Bending Downward

Bending down the arms of your boomerang is recommended for long distance, throwing in wind, or fast catch. Bending the arms of your boomerang downward will decrease the dihedral of the wings and will result in: a lower trajectory, a reduced hover, and lying down later in the flight, which produces more distance. By reducing the lie-down of the flight the boomerang will tend to fly in a figure-eight shape helping to increase distance. Since the boomerang is flying lower it is less effected by the wind, which combined with the reduced hover makes bending downwards a great tuning idea for windy conditions. It is suggested that the throw be adjusted accordingly by holding the boomerang with more tilt (flatter), throw lower, harder, and at times, more into the wind.

Twisting the Arms of your Boomerang

Twisting the arms of your boomerang, either clockwise or counter-clockwise, alters the angle of attack, which is the angle at which the leading-edge cuts through the oncoming air-flow. Twisting the arm counter-clockwise will add positive angle of attack to the wing, whereas twisting clockwise adds negative angle of attack. Tuning your boomerang by twisting is used to adjust: spin-rate and wind stability, distance, lie-down, and the type of trajectory. Twisting counter-clockwise (adding positive angle of attack) will reduce the rate at which the boomerang spins, making it more stable in the wind. Twisting counter-clockwise will also reduce or eliminate lie-down, greatly reducing the distance of the flight. In general, adding positive angle of attack (counter-clockwise) will create a lower, circular flight pattern. Adding negative angle of attack (twisting clockwise) will create an elliptical flight path, often with steeper ascents. As with bending, twisting your rang in either direction requires adjustments in how you throw your boomerang. After twisting counter-clockwise, it is recommended that the thrower throw the boomerang a little lower, with more tilt (flatter) and more into the wind. If you twist clockwise you should throw more vertically and less into the wind.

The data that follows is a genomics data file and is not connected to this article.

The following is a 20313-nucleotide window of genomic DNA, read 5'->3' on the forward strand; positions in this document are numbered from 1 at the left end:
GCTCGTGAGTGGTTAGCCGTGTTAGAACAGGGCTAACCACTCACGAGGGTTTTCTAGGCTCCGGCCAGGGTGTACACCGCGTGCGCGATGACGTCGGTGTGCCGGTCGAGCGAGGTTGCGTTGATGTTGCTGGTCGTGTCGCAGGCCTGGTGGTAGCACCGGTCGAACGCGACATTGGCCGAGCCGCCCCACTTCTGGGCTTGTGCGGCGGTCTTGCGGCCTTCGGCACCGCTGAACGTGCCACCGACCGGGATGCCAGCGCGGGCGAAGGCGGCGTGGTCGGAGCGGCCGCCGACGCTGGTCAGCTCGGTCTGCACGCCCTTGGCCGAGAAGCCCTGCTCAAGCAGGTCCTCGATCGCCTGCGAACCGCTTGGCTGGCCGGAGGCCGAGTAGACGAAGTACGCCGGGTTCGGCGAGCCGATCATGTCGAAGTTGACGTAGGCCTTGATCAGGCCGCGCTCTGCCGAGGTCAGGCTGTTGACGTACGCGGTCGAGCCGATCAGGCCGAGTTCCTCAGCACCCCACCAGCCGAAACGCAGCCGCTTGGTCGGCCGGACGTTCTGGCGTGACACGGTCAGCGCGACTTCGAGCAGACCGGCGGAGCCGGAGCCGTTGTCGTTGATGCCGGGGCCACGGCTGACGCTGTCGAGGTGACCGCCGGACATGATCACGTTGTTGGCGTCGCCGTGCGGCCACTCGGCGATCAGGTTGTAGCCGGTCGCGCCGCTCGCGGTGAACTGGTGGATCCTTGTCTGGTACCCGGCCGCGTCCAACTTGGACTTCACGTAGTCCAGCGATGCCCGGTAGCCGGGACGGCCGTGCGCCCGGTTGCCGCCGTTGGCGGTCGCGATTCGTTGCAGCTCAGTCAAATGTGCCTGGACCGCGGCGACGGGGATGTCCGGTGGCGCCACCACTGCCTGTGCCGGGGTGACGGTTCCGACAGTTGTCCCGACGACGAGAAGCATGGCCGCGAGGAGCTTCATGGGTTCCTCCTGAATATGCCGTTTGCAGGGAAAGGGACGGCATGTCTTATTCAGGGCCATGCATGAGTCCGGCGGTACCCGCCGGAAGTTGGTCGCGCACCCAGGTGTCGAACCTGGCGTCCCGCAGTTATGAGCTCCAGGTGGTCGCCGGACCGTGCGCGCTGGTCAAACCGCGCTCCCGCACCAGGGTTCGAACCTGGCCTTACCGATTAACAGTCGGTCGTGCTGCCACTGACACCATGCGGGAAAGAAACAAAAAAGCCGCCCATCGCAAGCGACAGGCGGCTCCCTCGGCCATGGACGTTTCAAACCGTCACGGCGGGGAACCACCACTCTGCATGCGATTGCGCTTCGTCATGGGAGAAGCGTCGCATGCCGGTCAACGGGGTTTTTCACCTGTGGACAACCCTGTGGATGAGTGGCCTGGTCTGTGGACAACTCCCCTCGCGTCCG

Modifying the Arms of your Boomerang

Adding weight to a boomerang is generally done to increase momentum, which results in a longer distance and greater wind stability. The easiest way to add weights to your boomerang is to tape coins, or small pieces of lead to the bottom of the wing(s). The following rules of thumb should be taken into consideration when trying to modify the weight of your boomerang:

  • The closer to the tip of the arm the weight is placed, the greater the effect will be.